Warning: attending a sport, racing or arts venue may be beneficial to your health

Billie Corti, D'Arcy Holman, R.J. Donovan, S.K. Frizzell, A.M. Carroll

Research output: Contribution to journalArticlepeer-review

21 Citations (Scopus)

Abstract

Concerted efforts to create health-promoting sport, racing and arts venues have become possible since the advent of health promotion foundations in four of Australia's eight states and territories. Large numbers of Australians attend sport, racing and arts venues in pursuit of leisure activities. There is evidence that sport and racing participants and spectators, and certain subgroups of the arts community, have adverse risk-factor profiles that make them an ideal target for health promotion interventions. Through the use of sponsorship, health promotion foundations 'purchase' health-promoting policies in sport, racing and arts settings-policies that have the potential to become institutionalised once sponsorship dollars are depleted. This paper discusses the policies 'purchased' by the foundations and outlines a comprehensive surveillance and evaluation system developed for the Western Australian Health Promotion Foundation. The system monitors the implementation of health-promoting environments at the micro level (sponsorship project); intermediate level (sponsored group); and macro level (community). The article concludes by outlining some of the lessons learned in Western Australia. These provide the basis for development of best practice in working with sport, racing and arts groups, and other sectors outside health, to create health-promoting environments.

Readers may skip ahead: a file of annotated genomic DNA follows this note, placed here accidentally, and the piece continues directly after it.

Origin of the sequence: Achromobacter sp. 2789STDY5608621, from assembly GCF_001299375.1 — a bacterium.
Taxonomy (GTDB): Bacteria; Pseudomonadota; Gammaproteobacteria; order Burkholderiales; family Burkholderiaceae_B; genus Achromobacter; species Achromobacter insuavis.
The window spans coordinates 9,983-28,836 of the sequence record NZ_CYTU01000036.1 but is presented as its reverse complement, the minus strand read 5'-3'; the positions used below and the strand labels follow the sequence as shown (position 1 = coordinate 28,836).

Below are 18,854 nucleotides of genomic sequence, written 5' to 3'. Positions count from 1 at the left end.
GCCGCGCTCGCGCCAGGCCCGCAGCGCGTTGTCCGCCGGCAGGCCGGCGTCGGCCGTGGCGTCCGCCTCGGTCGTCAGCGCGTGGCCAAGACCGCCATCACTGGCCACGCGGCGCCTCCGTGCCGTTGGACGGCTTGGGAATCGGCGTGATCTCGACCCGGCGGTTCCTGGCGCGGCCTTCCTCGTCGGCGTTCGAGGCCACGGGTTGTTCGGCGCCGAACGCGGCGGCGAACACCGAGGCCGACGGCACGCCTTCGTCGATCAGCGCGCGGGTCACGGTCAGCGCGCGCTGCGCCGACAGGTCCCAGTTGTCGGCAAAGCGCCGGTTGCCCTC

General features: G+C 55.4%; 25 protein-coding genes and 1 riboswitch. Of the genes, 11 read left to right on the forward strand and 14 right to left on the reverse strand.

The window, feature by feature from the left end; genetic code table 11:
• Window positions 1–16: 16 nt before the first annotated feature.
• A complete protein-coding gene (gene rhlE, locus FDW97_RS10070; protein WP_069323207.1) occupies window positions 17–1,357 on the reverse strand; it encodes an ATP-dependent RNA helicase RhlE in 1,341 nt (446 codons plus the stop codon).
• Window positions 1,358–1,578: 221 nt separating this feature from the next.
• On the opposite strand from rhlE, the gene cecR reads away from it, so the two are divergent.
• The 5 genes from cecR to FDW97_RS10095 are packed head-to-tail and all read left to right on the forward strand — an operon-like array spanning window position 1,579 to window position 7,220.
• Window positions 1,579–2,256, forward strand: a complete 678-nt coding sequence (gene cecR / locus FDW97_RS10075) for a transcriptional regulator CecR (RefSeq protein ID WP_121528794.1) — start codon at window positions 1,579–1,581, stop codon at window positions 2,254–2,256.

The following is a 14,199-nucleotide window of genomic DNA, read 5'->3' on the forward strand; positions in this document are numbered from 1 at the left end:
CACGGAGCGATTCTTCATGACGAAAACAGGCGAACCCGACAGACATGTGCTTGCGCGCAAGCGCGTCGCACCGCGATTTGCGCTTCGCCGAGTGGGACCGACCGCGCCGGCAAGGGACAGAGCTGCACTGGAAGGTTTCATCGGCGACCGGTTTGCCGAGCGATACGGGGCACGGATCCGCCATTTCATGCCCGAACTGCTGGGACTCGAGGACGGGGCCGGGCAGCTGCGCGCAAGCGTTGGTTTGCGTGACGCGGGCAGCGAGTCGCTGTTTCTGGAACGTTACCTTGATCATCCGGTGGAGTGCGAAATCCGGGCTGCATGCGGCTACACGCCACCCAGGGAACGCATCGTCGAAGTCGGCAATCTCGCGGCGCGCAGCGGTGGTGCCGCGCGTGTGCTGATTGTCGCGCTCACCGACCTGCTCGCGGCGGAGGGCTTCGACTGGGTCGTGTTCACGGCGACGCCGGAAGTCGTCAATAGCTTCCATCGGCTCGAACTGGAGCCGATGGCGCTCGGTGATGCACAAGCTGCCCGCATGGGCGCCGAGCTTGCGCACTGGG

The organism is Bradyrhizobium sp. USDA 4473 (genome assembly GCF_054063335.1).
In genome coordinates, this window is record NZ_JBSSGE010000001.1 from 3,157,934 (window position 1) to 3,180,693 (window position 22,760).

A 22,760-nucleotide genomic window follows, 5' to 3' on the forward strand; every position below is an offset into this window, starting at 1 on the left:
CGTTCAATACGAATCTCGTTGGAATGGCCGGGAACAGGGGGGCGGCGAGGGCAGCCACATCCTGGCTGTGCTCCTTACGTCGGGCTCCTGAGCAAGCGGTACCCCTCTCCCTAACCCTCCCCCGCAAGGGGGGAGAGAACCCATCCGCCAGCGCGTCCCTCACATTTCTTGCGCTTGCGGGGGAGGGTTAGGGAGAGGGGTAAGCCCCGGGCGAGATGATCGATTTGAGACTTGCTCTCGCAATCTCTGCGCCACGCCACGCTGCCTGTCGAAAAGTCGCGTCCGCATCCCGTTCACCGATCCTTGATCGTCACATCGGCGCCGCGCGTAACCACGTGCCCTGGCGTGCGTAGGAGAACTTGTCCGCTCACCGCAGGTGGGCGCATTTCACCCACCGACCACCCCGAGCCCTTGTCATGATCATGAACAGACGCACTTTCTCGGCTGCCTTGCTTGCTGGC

Original languageEnglish
Pages (from-to)371-376
JournalAustralian and New Zealand Journal of Public Health
Volume21
Issue number4
DOIs
Publication statusPublished - 1997

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